Sen. Bernie Sanders, chairman of the Senate Committee on Veterans' Affairs, reacted with sadness to the news that Eric Shinseki resigned from his post as head of the VA.
"Secretary Shinseki is an American hero who courageously served his country in war, rose to be the Army chief of staff and has dedicated his distinguished career to helping his fellow soldiers and veterans," said Sanders in a statement. "I am sad that he resigned."
On the Thom Hartmann show a few hours later, he hailed Shinseki's "incredible courage" as army chief of staff during the Bush Administration when he stood up to Defense Secretary Donald Rumsfeld by warning that the Iraq War would not be easy and would require hundreds of thousands of more troops than Rumsfeld said.
At the VA, Shinseki did "some very good things," Sanders told Hartmann, including transforming millions of paper claims into electronic ones and generally providing good quality care. But Sanders acknowledged that there were serious problems at the VA, and he denounced the "reprehensible behavior" of the VA employees who had been manipulating wait times for vets needing medical care. He demanded that those employees be punished.
Sanders had been urging Shinseki not to resign and saw much of the attack on him and the VA as politically motivated. "The Republican Party and the Koch brothers and others are putting money into television ads" denouncing the VA, he said on MSNBC just hours before Shinseki's resignation.
And in a conversation with John Nichols of The Nation a couple of weeks ago, Sanders elaborated on this point. "There is right now, as we speak, a concerted effort to undermine the VA" and to tarnish all public social service programs, including enormously popular ones like Medicare and Social Security, he told Nichols. "You have folks out there now, the Koch Brothers and others, who want to radically change the nature of society, and either make major cuts in all of these institutions, or maybe do away with them entirely."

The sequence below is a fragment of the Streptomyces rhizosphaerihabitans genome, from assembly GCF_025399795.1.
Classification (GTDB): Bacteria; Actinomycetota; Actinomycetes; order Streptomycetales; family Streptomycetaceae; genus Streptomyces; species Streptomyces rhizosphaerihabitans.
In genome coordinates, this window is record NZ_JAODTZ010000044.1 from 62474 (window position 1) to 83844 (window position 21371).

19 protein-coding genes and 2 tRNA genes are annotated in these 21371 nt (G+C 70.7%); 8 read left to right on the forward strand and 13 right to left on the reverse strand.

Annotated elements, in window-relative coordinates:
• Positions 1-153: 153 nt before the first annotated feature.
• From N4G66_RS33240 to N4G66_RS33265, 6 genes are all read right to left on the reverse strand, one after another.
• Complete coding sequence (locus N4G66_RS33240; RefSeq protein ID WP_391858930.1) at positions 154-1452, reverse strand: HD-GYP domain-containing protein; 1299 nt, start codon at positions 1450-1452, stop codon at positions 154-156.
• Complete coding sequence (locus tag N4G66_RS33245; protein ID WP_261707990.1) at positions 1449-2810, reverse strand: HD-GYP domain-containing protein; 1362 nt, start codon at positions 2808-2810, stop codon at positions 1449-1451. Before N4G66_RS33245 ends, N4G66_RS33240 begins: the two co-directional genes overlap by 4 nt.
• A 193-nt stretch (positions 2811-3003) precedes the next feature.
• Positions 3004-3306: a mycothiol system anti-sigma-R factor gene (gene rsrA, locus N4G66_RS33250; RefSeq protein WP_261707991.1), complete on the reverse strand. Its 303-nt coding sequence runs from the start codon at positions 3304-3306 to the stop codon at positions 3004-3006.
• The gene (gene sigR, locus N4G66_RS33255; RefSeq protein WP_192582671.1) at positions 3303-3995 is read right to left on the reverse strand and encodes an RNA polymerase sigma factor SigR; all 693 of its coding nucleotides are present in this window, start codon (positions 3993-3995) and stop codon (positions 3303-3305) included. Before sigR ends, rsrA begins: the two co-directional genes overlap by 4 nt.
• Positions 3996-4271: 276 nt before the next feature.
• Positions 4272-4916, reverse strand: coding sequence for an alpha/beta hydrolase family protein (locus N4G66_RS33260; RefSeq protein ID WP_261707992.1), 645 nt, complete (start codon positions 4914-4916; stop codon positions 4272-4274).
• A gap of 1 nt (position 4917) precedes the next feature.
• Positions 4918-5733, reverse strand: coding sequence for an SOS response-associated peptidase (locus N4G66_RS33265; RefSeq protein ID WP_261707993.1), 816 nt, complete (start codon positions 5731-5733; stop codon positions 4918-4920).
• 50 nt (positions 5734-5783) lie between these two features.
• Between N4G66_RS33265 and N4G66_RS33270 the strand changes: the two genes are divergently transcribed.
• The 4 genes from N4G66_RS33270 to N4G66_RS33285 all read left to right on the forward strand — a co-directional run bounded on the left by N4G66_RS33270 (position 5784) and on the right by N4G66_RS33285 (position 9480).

On the Thom Hartmann show, Sanders noted that some conservatives want to replace the VA and force veterans onto the private market. "I will oppose any efforts to privatize the VA," said Sanders. "That would be a disaster for many, many veterans."
Sanders has noted that some of the problems at the VA stem, on the supply side, from a lack of primary care doctors and nurses, and on the demand side, from all the casualties that have resulted from the wars in Iraq and Afghanistan. Another contributing cause, he has said, is the lack of sufficient funding from Congress.
Sanders pledges to reintroduce a bill, which Republicans blocked last winter, to increase funding for the VA and veterans' health care. "Congress must do everything possible to make certain that the VA has the financial resources and administrative accountability to provide the high-quality health care and timely access to care that our veterans earned and deserve," Sanders said.
When Sen. Marco Rubio (R-Fla.) complained last week about the $21 billion, 10-year cost of that comprehensive bill, Sanders responded: "If you think it's too expensive to take care of our veterans, then don't send them to war."
Sanders will hold a hearing on this bill and the subject of VA health care on June 5.